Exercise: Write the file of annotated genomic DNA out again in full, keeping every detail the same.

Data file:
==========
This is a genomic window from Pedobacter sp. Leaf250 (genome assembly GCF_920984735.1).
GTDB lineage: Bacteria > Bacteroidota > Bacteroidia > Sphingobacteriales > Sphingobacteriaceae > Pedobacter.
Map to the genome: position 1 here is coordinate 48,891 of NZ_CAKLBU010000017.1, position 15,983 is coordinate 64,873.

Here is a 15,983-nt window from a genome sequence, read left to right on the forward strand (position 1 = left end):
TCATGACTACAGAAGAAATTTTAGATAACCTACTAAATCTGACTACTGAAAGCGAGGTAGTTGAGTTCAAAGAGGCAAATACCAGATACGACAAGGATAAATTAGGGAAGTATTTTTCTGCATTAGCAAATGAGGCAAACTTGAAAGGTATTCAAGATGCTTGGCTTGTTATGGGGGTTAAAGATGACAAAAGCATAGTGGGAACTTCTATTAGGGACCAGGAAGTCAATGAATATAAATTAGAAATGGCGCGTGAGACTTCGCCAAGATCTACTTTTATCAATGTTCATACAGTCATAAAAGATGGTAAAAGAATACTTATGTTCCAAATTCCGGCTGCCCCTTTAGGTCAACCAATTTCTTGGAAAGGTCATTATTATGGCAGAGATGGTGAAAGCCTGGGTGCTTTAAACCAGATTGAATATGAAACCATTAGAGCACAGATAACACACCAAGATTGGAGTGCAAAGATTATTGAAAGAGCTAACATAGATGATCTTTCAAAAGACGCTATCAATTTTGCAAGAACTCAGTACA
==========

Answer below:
This is a genomic window from Pedobacter sp. Leaf250 (genome assembly GCF_920984735.1).
GTDB lineage: Bacteria > Bacteroidota > Bacteroidia > Sphingobacteriales > Sphingobacteriaceae > Pedobacter.
Map to the genome: position 1 here is coordinate 48,891 of NZ_CAKLBU010000017.1, position 15,983 is coordinate 64,873.

Here is a 15,983-nt window from a genome sequence, read left to right on the forward strand (position 1 = left end):
TCATGACTACAGAAGAAATTTTAGATAACCTACTAAATCTGACTACTGAAAGCGAGGTAGTTGAGTTCAAAGAGGCAAATACCAGATACGACAAGGATAAATTAGGGAAGTATTTTTCTGCATTAGCAAATGAGGCAAACTTGAAAGGTATTCAAGATGCTTGGCTTGTTATGGGGGTTAAAGATGACAAAAGCATAGTGGGAACTTCTATTAGGGACCAGGAAGTCAATGAATATAAATTAGAAATGGCGCGTGAGACTTCGCCAAGATCTACTTTTATCAATGTTCATACAGTCATAAAAGATGGTAAAAGAATACTTATGTTCCAAATTCCGGCTGCCCCTTTAGGTCAACCAATTTCTTGGAAAGGTCATTATTATGGCAGAGATGGTGAAAGCCTGGGTGCTTTAAACCAGATTGAATATGAAACCATTAGAGCACAGATAACACACCAAGATTGGAGTGCAAAGATTATTGAAAGAGCTAACATAGATGATCTTTCAAAAGACGCTATCAATTTTGCAAGAACTCAGTACA